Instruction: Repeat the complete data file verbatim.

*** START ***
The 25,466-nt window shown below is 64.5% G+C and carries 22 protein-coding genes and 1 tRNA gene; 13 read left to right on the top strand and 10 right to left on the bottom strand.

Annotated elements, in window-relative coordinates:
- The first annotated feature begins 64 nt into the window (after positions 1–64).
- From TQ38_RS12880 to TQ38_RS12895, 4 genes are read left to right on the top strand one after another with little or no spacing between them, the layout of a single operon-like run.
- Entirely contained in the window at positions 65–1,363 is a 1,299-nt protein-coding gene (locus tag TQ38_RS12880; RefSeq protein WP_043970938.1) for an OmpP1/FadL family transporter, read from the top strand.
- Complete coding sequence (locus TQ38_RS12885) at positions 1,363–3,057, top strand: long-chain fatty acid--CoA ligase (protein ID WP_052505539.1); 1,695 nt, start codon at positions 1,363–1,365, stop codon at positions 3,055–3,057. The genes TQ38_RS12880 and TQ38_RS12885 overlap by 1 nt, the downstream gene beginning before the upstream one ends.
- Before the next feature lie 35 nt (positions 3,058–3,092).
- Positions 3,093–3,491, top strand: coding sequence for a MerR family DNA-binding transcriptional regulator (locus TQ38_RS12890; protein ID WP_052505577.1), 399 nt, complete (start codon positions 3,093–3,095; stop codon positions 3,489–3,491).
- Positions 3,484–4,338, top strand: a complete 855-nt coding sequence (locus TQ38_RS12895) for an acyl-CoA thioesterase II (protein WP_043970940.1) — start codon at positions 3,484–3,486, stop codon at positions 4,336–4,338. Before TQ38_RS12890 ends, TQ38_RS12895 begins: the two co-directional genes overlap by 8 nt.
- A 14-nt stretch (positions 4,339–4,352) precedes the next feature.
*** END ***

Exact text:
The 25,466-nt window shown below is 64.5% G+C and carries 22 protein-coding genes and 1 tRNA gene; 13 read left to right on the top strand and 10 right to left on the bottom strand.

Annotated elements, in window-relative coordinates:
- The first annotated feature begins 64 nt into the window (after positions 1–64).
- From TQ38_RS12880 to TQ38_RS12895, 4 genes are read left to right on the top strand one after another with little or no spacing between them, the layout of a single operon-like run.
- Entirely contained in the window at positions 65–1,363 is a 1,299-nt protein-coding gene (locus tag TQ38_RS12880; RefSeq protein WP_043970938.1) for an OmpP1/FadL family transporter, read from the top strand.
- Complete coding sequence (locus TQ38_RS12885) at positions 1,363–3,057, top strand: long-chain fatty acid--CoA ligase (protein ID WP_052505539.1); 1,695 nt, start codon at positions 1,363–1,365, stop codon at positions 3,055–3,057. The genes TQ38_RS12880 and TQ38_RS12885 overlap by 1 nt, the downstream gene beginning before the upstream one ends.
- Before the next feature lie 35 nt (positions 3,058–3,092).
- Positions 3,093–3,491, top strand: coding sequence for a MerR family DNA-binding transcriptional regulator (locus TQ38_RS12890; protein ID WP_052505577.1), 399 nt, complete (start codon positions 3,093–3,095; stop codon positions 3,489–3,491).
- Positions 3,484–4,338, top strand: a complete 855-nt coding sequence (locus TQ38_RS12895) for an acyl-CoA thioesterase II (protein WP_043970940.1) — start codon at positions 3,484–3,486, stop codon at positions 4,336–4,338. Before TQ38_RS12890 ends, TQ38_RS12895 begins: the two co-directional genes overlap by 8 nt.
- A 14-nt stretch (positions 4,339–4,352) precedes the next feature.